So what types of posts are there? Well, there are posts about sharing expertise, and blogs or articles from your website. LinkedIn doesn’t really like people going off of LinkedIn to a website, but it still works. And case studies about what you’ve done for clients, people love a story. That’s how we’re programmed to receive information. You can share other people’s posts and articles if they’re interesting and help educate your audience. And we use it a lot to promote these events, because I think LinkedIn is going to make that easier as well. So we’ve found that really useful. 

Obviously, you do your own PR, new products, awards and recruitment. I’d say a lot of posts I see are about people winning awards and achieving goals, success Stories. You may want to share sector-related stories, although I suspect that’s dying away. And then charitable projects always get good traffic, people like to see organisations doing something for good. 

If you’re not sure what your target audience want to see content about, answerthepublic.com is a brilliant tool for finding out what questions people are asking. 

We’ve got Sales Navigator, and if we do a search on the free version, the results are pretty poor these days. If you’re serious about it, you do need to do the Sales Navigator £59.99 plus VAT. Posting onto company page is a bit frustrating because it has the better stats. So what you do every month, you need to invite 100 people to like your page, and in order to restream – as we discovered a few weeks ago – that page has to have 150 views and 250 people who have liked it. We tried to do it on the business success page that Rachel had set up. 

We couldn’t figure out why we couldn’t connect via restream then realised after a bit of research, LinkedIn couldn’t tell us we found it all on a help page that is restricted 250 plus. So it is important you get people to like your page, but you do get better stats. And, and so you can invite your connections to like your page. I don’t think anybody I’ve not heard of anybody getting hacked off through people doing that. So I would encourage you to do that.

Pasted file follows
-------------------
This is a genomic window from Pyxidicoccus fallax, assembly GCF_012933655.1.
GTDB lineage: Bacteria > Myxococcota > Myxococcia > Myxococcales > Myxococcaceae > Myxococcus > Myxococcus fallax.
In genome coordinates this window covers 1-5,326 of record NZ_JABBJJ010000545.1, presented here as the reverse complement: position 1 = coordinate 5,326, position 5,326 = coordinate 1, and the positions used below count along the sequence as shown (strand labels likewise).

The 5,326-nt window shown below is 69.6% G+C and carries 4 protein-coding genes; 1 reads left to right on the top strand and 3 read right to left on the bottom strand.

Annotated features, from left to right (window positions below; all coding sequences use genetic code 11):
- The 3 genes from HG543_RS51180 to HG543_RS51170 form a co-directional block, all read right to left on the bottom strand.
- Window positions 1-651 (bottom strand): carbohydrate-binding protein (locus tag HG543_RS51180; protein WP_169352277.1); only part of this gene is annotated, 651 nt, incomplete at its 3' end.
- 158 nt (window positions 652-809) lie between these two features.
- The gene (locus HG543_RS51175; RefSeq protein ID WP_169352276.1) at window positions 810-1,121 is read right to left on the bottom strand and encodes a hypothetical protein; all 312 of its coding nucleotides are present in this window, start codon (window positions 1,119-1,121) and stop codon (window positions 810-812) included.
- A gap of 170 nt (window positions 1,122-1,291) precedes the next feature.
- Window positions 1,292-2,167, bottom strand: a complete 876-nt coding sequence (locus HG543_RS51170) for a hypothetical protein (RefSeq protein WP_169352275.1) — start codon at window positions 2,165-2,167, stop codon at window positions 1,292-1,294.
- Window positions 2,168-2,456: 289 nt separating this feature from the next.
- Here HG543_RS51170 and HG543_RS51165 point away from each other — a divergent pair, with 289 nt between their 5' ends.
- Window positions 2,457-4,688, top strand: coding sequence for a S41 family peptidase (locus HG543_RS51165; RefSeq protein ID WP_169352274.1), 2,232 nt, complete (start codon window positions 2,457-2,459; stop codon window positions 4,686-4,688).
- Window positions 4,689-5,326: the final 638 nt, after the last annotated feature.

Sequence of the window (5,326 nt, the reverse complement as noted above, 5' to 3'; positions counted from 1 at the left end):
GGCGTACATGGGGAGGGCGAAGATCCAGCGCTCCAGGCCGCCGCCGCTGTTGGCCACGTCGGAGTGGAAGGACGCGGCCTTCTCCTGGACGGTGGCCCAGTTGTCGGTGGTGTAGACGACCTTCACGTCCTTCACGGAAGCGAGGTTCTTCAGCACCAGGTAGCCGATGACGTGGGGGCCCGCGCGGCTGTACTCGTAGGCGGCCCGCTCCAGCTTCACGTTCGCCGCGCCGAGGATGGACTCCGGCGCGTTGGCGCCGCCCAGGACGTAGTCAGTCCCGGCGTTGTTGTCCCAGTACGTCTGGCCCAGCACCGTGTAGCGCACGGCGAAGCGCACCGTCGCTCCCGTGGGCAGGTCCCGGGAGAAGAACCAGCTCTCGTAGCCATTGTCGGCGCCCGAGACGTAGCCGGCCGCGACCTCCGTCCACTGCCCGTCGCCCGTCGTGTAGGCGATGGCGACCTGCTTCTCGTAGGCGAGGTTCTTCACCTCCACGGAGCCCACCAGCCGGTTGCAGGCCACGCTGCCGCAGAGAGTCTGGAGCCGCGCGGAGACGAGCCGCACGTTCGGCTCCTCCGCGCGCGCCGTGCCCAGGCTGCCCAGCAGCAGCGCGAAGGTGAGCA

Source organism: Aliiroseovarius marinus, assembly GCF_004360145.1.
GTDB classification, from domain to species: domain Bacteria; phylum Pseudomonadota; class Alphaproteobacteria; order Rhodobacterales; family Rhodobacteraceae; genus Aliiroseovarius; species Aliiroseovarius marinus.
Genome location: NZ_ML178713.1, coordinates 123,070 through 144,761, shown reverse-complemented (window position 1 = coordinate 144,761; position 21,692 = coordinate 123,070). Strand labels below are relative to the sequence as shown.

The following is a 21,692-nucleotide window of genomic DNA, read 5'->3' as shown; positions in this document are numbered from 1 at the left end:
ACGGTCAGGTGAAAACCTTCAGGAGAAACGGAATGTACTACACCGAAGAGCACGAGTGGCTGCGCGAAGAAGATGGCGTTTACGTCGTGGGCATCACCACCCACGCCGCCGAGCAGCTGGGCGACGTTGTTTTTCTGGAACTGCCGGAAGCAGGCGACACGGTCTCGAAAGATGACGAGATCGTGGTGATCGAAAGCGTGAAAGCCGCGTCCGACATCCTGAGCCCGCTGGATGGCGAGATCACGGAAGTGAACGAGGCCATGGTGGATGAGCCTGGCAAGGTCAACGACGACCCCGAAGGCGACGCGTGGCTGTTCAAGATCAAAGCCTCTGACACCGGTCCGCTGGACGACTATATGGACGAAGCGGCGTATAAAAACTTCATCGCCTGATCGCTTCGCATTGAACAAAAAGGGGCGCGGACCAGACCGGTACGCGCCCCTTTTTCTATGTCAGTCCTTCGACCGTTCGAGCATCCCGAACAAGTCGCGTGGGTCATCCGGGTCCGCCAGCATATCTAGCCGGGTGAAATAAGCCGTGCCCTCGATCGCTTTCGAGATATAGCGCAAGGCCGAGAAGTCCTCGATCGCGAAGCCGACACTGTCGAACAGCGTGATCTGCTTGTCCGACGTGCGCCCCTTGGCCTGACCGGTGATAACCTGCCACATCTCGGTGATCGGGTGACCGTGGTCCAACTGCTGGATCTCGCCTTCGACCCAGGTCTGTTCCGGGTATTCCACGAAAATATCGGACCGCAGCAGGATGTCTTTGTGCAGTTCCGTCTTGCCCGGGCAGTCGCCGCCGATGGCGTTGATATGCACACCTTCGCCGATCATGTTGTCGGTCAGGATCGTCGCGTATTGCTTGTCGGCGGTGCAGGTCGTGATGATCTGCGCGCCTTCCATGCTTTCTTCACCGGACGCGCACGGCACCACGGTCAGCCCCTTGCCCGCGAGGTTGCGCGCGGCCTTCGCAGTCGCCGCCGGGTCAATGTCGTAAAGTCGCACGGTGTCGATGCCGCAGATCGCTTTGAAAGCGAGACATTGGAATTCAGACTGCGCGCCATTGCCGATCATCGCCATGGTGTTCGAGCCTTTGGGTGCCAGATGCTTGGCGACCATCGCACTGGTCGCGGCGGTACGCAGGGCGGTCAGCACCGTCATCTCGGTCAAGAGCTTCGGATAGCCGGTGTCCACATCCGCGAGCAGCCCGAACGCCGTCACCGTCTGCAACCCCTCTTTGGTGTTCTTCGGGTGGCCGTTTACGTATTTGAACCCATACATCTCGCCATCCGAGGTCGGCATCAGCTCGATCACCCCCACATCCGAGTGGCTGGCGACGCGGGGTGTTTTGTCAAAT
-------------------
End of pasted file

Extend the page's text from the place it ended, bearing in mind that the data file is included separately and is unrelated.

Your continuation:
Company page gives you far better stats, you can see what’s working, what’s not working. And if you’ve got somebody who’s doing your marketing for you, then I’d certainly encourage them to provide that information to you, or learn how to look at it yourself. 

Each person on Sales Navigator gets a social selling index. It ranks you on how well you are connecting and so forth. As I said, LinkedIn events. So this was a LinkedIn event I did with

a company called Engage over in the states. And that was great. You get this sort of global audience, you can now invite up to 1000 people. Do we know how many we’ve got today, Rachel?

About 12.

Yeah, that’s growing, and it’ll grow bigger. And then, of course, it sits on as a post as well. 

Sarah’s asked would you start adding content to a company page before connecting. Well, absolutely, nobody’s gonna follow the page without good content. You don’t need a huge amount – only five or six articles, nobody sort of scrolls back and checks. But if you can see that the page has got a nice banner and it’s got some activity on it. Yeah. Don’t do invite them to a blank page and make sure it looks pretty good. And the great thing about this is that you’ve raised awareness and the thing about an event is that it then sits there on the system. 

LinkedIn ads are a little bit controversial. The conversation ads are where you actually pay to pitch into an inbox. Now, we would never suggest you do that. I have no idea why LinkedIn, where they want people to engage, are allowing people to pay to drop messages in people’s inbox – Makes no sense. No idea. So I’d definitely not recommend that because that’snot conversational marketing. 

I think putting things in the feed works. I’m not convinced about these two on the side. You know, these personal adverts and so forth, I have never clicked on those. But I have taken an interest in and in sponsored stuff in the main feed. So yeah, I’m not I’m not convinced about these as LinkedIn ads is expensive, you do need to manage it really carefully. 

So reaching out. So first of all, as we’ve talked about in previous workshops, buyer personas, know who you’re targeting. This works particularly well on LinkedIn. So for example, I’m a coach, and we’re looking to do a few team building days for corporates in the Shropshire area. So I was able to look for training companies who might be interested in reselling what we’re going to do. Geography is Shropshire, the sector’s training companies. For company size, I went for small companies – I think one to 10 or one to 20 size employees, job title, business managing director because I want to speak to the boss.